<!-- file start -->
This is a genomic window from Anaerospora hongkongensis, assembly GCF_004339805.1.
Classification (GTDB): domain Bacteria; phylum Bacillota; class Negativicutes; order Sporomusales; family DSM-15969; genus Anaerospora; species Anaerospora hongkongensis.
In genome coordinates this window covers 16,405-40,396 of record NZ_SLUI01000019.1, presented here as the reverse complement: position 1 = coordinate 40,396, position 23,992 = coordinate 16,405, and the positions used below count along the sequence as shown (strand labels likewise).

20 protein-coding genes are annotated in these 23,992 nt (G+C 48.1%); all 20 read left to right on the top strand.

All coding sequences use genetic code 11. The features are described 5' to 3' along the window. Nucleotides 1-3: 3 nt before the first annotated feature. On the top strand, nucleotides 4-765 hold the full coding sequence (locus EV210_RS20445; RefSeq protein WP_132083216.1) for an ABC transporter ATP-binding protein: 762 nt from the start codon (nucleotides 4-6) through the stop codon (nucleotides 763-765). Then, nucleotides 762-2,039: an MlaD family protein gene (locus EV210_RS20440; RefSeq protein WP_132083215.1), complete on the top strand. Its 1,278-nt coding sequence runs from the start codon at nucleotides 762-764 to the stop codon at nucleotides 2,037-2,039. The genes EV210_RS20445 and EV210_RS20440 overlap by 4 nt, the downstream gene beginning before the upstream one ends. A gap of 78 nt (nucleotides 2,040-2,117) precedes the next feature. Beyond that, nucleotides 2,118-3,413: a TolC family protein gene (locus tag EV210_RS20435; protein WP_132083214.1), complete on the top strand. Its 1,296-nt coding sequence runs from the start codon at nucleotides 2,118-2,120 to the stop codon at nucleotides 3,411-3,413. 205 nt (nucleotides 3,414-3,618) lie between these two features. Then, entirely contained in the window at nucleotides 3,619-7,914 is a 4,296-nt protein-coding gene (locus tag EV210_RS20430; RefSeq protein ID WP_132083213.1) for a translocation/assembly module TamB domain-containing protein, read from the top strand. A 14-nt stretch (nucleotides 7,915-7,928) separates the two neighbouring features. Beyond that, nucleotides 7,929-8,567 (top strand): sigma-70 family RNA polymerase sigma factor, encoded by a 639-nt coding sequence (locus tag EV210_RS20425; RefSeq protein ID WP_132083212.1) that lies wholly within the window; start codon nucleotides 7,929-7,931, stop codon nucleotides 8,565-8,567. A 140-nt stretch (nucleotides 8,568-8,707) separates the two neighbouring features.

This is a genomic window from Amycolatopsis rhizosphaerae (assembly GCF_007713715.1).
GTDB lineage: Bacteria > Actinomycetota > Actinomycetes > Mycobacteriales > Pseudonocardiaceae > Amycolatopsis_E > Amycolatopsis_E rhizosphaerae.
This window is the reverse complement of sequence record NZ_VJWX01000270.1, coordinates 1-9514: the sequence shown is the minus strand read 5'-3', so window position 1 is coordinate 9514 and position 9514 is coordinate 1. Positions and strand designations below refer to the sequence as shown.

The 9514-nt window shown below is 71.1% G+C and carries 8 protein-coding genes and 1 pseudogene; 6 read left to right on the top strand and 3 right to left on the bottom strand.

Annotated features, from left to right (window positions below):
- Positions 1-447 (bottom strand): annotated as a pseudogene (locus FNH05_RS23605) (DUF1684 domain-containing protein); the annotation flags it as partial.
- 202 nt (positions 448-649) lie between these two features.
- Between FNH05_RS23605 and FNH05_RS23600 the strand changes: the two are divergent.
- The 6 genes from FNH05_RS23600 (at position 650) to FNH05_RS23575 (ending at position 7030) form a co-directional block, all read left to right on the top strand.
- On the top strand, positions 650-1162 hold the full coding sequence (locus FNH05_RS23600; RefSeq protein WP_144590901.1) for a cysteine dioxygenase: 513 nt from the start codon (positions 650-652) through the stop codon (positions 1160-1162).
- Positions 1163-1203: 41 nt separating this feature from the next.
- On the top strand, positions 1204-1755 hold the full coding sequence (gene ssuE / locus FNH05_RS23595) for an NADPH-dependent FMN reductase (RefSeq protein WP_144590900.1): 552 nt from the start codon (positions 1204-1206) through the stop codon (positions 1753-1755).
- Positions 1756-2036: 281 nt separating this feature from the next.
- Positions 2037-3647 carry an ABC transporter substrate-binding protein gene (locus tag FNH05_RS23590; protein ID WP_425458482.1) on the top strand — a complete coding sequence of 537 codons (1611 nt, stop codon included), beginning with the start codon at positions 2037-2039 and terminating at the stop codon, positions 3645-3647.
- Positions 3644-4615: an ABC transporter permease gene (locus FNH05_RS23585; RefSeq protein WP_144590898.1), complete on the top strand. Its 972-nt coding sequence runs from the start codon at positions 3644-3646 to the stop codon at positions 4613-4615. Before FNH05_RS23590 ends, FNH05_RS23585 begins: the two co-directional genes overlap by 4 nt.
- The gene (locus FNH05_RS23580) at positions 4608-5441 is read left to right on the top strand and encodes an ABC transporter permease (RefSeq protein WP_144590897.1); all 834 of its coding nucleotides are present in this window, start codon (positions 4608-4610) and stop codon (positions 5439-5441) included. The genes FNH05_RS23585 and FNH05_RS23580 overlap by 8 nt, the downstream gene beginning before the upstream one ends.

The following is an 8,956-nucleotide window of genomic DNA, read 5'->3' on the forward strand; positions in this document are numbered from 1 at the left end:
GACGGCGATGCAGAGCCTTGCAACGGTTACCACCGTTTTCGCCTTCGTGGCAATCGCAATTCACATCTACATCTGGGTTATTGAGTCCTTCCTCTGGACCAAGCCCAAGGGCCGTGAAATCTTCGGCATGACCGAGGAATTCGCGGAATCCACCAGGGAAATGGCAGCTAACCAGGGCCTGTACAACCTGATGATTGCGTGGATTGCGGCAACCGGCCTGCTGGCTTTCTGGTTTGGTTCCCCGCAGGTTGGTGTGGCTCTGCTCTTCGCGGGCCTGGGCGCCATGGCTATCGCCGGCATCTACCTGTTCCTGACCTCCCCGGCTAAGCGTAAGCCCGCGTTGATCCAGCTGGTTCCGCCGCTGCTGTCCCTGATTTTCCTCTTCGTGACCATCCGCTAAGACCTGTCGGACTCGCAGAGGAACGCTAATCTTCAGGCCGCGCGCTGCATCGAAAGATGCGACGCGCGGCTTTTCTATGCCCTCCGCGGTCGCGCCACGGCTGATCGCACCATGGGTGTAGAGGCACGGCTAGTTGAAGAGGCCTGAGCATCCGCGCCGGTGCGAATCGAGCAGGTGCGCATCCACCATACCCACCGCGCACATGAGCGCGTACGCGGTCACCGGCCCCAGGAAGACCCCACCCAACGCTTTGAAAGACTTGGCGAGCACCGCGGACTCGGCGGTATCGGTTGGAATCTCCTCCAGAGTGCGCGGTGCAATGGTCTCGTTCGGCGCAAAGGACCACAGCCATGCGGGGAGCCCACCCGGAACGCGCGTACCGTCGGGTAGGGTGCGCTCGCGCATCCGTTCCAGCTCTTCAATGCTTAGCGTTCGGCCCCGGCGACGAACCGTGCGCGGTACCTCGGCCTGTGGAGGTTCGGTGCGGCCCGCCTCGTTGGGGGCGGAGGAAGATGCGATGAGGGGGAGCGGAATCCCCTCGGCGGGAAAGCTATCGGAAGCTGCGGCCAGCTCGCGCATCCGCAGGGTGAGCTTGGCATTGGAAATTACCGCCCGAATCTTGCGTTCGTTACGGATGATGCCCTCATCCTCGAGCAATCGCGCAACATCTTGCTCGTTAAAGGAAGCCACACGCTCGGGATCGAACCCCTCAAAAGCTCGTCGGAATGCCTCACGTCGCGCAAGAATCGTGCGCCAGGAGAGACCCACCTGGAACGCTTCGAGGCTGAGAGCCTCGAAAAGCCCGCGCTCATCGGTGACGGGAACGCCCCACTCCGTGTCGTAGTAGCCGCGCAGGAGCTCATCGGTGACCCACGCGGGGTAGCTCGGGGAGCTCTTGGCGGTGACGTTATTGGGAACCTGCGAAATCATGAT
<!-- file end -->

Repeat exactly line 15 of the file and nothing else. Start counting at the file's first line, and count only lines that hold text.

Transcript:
- On the top strand, positions 650-1162 hold the full coding sequence (locus FNH05_RS23600; RefSeq protein WP_144590901.1) for a cysteine dioxygenase: 513 nt from the start codon (positions 650-652) through the stop codon (positions 1160-1162).